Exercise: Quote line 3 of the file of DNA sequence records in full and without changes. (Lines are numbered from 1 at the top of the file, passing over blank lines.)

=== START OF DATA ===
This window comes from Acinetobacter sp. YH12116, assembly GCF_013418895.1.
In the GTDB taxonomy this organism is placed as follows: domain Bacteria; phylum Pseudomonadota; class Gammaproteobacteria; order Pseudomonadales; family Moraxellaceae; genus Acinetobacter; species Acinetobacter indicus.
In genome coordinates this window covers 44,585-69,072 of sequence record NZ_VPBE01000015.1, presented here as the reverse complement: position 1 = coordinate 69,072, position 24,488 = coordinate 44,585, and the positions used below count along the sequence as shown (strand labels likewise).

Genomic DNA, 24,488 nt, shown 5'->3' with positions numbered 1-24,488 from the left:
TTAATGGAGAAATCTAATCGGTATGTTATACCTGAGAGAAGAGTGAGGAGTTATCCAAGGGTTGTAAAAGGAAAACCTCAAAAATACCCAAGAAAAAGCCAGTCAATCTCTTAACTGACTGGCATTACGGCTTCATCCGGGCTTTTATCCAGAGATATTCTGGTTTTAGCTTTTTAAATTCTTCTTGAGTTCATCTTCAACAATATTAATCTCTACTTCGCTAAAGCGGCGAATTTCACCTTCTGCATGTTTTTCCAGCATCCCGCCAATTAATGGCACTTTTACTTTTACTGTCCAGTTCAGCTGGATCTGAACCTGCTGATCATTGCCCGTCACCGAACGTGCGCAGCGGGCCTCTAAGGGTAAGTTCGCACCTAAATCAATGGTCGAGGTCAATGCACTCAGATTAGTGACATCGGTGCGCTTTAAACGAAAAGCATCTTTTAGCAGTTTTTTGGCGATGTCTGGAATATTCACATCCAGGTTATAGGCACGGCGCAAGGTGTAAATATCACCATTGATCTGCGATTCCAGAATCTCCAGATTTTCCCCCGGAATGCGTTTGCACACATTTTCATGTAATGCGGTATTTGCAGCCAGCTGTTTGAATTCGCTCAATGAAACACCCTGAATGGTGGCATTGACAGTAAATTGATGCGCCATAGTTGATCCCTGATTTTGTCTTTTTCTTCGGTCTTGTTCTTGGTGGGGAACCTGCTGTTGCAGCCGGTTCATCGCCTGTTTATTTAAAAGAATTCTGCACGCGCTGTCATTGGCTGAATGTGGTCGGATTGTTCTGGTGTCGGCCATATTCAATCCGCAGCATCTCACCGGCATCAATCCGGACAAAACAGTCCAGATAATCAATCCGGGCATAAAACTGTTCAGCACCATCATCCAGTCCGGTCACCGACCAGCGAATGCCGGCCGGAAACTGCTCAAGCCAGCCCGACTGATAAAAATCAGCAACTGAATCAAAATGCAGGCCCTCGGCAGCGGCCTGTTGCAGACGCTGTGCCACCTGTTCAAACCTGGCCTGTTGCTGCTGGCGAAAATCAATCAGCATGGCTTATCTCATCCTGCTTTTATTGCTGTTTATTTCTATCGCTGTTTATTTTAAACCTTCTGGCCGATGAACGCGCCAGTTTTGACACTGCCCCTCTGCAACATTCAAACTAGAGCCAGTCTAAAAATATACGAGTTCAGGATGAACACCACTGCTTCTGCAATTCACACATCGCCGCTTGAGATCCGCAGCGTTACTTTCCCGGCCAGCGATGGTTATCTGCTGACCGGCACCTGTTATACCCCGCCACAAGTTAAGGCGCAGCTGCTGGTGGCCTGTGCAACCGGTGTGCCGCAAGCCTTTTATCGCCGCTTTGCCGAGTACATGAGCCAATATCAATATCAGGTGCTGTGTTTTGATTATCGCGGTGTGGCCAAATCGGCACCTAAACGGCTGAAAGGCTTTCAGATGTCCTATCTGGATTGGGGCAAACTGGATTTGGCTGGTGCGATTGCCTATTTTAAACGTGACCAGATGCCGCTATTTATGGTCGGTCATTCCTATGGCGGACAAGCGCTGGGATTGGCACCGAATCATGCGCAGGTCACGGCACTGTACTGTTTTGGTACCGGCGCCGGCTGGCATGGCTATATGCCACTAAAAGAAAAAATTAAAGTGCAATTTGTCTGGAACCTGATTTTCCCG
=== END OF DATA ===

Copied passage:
In genome coordinates this window covers 44,585-69,072 of sequence record NZ_VPBE01000015.1, presented here as the reverse complement: position 1 = coordinate 69,072, position 24,488 = coordinate 44,585, and the positions used below count along the sequence as shown (strand labels likewise).